Meeting of Central Election Commission Chair Ella Pamfilova with OSCE / ODIHR Director Matteo Mecacci. Photo - CEC
#Report

Between 2003 and 2018, OSCE/ODIHR published 139 recommendations on how to improve the conduct of elections in Russia. In the run-up to the State Duma elections in 2021, Russia has fully implemented just over 10% of them. Some have been tackled more promptly than others.

Man using computers. Photo by: Lisa Fotios from Pexels
#Analysis

Ahead of the State Duma election on September 19, 2021, Russia just tested its remote electronic voting system. While the Central Election Commission of the Russian Federation (CEC) is preparing the report about the results of the test, election monitors say Russia's electronic voting system is a black box.

Alexei Navalny. Photo: Wikimedia Commons
#Analysis

The Russian authorities are expected to orchestrate a result in the upcoming State Duma elections that will give United Russia a clear majority of seats. This does not mean, however, that the manipulation of the electoral process by the authorities is complete. In a limited number of competitive districts, true opposition candidates including candidates who are associated with Aleksei Navalny have a real chance of winning if they are allowed to run. In recent weeks, steps have been taken to block these 'undesirable' candidates from participating.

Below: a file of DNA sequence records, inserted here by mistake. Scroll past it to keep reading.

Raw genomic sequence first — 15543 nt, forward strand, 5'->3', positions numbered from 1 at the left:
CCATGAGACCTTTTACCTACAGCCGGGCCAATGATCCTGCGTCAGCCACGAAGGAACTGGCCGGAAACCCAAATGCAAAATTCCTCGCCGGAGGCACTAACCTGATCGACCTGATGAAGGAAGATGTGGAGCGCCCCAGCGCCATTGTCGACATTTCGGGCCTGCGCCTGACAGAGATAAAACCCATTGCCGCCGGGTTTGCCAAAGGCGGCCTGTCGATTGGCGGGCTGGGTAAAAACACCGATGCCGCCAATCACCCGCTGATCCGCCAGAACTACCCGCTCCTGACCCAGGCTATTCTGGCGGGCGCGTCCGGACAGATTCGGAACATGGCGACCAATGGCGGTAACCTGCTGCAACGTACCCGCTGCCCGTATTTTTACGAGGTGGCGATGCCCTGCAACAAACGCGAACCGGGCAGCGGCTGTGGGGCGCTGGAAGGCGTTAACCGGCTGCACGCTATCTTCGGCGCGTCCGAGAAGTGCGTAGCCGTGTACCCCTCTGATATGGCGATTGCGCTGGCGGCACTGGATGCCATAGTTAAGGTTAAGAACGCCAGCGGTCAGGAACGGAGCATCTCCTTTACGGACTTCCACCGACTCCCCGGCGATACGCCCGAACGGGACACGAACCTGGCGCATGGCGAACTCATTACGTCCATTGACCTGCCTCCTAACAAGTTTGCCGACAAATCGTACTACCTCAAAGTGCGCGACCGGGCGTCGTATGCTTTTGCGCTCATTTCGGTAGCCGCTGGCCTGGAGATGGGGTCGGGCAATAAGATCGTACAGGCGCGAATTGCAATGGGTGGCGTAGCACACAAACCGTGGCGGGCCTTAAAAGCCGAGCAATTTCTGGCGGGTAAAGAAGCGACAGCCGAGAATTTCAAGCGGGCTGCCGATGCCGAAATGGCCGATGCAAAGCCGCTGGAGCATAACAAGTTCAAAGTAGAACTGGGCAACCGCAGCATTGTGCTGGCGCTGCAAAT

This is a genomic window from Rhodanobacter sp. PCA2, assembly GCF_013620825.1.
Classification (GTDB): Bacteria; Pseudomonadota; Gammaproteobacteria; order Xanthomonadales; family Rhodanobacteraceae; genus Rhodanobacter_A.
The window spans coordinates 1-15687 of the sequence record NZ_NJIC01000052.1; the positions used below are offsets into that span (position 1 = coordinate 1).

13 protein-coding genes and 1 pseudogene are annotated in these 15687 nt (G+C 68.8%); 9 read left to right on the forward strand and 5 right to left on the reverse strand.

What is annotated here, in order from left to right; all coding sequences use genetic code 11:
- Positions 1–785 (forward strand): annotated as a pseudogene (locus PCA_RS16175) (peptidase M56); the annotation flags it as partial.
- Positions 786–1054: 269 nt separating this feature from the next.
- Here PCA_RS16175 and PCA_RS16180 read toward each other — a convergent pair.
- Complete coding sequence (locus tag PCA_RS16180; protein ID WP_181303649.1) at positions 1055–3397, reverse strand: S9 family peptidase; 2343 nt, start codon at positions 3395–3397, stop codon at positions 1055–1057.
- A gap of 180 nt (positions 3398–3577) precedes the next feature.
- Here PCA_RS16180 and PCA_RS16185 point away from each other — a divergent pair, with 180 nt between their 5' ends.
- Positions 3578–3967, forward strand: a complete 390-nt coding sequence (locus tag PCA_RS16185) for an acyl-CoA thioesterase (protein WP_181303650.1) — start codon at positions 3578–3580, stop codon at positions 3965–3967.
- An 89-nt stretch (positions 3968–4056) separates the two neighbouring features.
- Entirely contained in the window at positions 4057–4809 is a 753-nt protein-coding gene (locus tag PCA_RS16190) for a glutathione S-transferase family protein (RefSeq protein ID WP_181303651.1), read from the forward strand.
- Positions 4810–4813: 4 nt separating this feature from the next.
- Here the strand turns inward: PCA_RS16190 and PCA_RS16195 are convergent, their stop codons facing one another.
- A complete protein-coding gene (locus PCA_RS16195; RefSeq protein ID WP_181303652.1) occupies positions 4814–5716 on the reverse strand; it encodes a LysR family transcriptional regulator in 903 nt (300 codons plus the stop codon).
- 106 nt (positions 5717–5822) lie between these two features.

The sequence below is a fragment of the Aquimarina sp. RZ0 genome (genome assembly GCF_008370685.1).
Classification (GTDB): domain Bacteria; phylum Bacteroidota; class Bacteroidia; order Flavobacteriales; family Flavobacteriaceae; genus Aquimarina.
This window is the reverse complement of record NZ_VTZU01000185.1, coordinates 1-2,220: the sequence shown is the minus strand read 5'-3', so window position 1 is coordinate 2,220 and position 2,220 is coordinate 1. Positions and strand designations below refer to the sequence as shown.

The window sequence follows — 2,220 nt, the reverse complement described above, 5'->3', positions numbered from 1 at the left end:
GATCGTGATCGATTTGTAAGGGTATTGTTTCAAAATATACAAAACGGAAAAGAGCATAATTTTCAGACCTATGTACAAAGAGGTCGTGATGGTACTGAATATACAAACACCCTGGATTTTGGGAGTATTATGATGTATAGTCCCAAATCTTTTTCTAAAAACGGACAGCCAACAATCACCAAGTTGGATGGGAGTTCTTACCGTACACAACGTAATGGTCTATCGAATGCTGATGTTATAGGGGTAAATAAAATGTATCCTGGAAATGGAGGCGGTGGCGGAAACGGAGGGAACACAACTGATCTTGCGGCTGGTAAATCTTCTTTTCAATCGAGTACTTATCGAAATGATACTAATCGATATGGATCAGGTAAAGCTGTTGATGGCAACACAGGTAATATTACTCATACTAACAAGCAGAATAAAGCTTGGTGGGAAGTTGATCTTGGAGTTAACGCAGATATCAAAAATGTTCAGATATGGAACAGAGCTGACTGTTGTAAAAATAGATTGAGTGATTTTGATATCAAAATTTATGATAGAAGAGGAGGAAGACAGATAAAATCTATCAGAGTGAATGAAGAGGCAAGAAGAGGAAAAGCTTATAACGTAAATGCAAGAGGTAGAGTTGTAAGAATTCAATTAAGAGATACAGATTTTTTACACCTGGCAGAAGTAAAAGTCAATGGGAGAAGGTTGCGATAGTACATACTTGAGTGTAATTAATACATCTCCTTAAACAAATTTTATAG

Central Election Commission (CEC) of Russian Federation during April 21, 2021, meeting. Photo by: CEC.
#Commentary

On March 19, 2021, the new composition of the Central Election Commission (CEC) of the Russian Federation was revealed. Out of 15 members, eight new people joined the CEC. In particular, the new Commission has been 'reinforced' by bureaucrats from the Presidential Administration, the State Duma, and the Civic Chamber (a consultative civil society institution closely linked to the government).